_{1}

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Theoretical and experimental evidences of a causal relation of the phase of the wave function and physical reality are presented. The Copenhagen interpretation of quantum mechanics, which gives physical meaning to the amplitude of the wave function only, cannot be considered complete on that ground. A new dynamics-statistical interpretation of quantum mechanics is proposed.

The quantum mechanics appears to be the most successful theory of physical reality at a microscopic level. Nevertheless, it is a subject of intensive debates mainly in the field of interpretation. The physical state in quantum mechanics is described not by a definite number of dynamical variables, coordinates, linear momenta, etc., as in the classical mechanics, but by an abstract quantity―the wave function. Although it describes the state of localized physical objects, i.e., particle or system of particles, the wave function (quantum state) is distributed in space as for the continuous objects, i.e., waves. Thus, particle-wave duality or locality versus non-locality is built in the foundations of quantum mechanics. The description of the state of a localized physical object by a substantially non-local quantity―the wave function, does not have an analog in the classical physics. That is why, the physical meaning of the wave function is not obvious and its relation to physical reality is a fundamental problem.

Since Einstein’s belief that “God does not play dice” was not adopted, the Copenhagen probabilistic interpretation has been widely accepted. It, however, still remains unsatisfactory for part of the physicists and a number of alternative interpretations have been proposed. The Copenhagen interpretation attributes probabilistic physical meaning to the amplitude of the wave function only, while its (dynamical) phase, hereafter referred to as material phase (MP), is considered, in principle, as unobservable. Occasionally, the phase difference is considered concerning mainly the interference phenomena but not the interpretation of quantum mechanics. Thus, the role of the MP is neglected or, at least, strongly underestimated in the standard quantum mechanics. Einstein, Podolsky, and Rosen (EPR) attempted to show in a gedanken experiment that the quantum mechanics is an incomplete theory and the quantum phenomena can be completely specified in terms of hidden variables [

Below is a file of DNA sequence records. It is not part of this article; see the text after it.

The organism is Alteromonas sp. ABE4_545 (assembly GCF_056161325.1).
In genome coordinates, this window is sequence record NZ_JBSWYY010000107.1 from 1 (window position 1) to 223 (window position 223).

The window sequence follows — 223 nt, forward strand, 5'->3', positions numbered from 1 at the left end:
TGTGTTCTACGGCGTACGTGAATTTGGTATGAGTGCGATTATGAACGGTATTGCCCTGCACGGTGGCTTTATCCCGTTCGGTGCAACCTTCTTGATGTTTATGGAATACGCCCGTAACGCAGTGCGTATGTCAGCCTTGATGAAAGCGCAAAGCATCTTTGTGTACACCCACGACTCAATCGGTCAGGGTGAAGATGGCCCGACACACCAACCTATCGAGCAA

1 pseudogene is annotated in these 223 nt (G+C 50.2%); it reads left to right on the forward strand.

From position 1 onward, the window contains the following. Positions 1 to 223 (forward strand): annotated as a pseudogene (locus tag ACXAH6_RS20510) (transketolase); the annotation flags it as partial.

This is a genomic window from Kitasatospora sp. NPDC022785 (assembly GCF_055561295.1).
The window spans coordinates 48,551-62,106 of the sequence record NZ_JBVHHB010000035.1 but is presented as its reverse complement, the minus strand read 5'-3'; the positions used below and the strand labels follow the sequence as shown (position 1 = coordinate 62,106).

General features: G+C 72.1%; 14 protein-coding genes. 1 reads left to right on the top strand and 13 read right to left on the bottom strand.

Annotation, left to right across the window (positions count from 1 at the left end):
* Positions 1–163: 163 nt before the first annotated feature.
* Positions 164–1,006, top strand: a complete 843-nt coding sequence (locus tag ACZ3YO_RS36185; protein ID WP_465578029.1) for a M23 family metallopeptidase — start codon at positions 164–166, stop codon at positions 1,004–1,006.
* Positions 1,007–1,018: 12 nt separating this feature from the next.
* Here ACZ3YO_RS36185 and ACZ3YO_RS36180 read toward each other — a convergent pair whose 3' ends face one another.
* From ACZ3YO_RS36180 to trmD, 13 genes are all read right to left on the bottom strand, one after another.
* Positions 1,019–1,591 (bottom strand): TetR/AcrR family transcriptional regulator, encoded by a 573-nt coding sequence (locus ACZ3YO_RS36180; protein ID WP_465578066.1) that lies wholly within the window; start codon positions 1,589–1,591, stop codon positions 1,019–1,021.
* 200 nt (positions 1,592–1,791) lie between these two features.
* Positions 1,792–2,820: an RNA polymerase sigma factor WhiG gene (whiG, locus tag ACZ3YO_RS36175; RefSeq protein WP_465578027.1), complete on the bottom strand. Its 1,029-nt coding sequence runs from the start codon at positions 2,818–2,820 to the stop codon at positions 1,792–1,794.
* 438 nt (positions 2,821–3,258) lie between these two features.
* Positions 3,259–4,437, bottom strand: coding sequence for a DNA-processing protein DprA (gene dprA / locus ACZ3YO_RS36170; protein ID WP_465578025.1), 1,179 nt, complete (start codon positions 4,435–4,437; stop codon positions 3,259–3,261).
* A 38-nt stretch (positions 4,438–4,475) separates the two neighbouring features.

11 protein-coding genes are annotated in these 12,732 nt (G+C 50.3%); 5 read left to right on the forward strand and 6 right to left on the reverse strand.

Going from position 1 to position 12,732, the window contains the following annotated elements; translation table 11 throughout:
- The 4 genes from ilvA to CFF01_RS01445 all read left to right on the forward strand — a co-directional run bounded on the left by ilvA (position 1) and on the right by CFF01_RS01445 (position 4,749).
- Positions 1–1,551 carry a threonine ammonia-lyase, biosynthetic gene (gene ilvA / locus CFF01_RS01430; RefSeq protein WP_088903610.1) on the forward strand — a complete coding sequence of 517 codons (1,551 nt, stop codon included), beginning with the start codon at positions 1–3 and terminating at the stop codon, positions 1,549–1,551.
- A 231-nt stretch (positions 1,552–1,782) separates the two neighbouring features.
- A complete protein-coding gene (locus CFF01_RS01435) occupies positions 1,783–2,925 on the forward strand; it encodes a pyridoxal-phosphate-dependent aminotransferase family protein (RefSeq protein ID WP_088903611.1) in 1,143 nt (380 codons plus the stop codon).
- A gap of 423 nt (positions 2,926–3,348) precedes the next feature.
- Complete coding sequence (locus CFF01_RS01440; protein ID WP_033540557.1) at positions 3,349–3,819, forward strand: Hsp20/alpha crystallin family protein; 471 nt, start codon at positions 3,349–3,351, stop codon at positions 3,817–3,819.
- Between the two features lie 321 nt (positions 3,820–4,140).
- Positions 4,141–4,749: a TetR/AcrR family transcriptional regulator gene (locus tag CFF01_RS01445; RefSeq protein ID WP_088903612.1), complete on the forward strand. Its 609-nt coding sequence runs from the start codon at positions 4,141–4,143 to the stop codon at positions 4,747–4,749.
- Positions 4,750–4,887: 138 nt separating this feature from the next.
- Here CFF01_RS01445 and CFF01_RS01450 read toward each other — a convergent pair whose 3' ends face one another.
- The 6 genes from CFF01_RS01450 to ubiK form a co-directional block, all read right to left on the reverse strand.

The basic arguments in support of MP causality will be classified as: special theoretical arguments, general theoretical arguments, and experimental evidences.

The problem of MP causality is treated here within an analytic solution of the time dependent Schrödinger equation. To reveal the MP dynamics, the quantum system is involved in a definite physical process, in our case, interaction with electromagnetic field and environment (damping), described by the Hamiltonian

nonadiabatic dressed states (PSNADSs) [

excited

where Φ_{GR}, Φ_{GV}, Φ_{ER}, Φ_{EV} are the total MPs of the respective states, and

where

tial phases of the bare states,

The MP dynamics can be understood from a causal point of view based on the expressions for MP, Equations (1). Starting from